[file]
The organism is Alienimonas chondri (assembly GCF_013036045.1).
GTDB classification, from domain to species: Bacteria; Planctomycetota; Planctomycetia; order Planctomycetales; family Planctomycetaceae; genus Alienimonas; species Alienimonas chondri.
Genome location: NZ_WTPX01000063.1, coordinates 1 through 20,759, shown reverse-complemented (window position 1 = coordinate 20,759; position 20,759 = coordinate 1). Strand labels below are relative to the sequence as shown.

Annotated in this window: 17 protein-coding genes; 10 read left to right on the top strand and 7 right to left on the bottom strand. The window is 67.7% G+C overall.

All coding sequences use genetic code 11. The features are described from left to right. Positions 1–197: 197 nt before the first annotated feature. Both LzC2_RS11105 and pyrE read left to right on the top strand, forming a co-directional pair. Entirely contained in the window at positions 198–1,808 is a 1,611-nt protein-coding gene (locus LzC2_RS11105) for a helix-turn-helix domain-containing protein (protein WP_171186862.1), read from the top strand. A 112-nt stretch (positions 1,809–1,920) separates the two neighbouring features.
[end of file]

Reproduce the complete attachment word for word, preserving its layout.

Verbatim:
The organism is Alienimonas chondri (assembly GCF_013036045.1).
GTDB classification, from domain to species: Bacteria; Planctomycetota; Planctomycetia; order Planctomycetales; family Planctomycetaceae; genus Alienimonas; species Alienimonas chondri.
Genome location: NZ_WTPX01000063.1, coordinates 1 through 20,759, shown reverse-complemented (window position 1 = coordinate 20,759; position 20,759 = coordinate 1). Strand labels below are relative to the sequence as shown.

Annotated in this window: 17 protein-coding genes; 10 read left to right on the top strand and 7 right to left on the bottom strand. The window is 67.7% G+C overall.

All coding sequences use genetic code 11. The features are described from left to right. Positions 1–197: 197 nt before the first annotated feature. Both LzC2_RS11105 and pyrE read left to right on the top strand, forming a co-directional pair. Entirely contained in the window at positions 198–1,808 is a 1,611-nt protein-coding gene (locus LzC2_RS11105) for a helix-turn-helix domain-containing protein (protein WP_171186862.1), read from the top strand. A 112-nt stretch (positions 1,809–1,920) separates the two neighbouring features.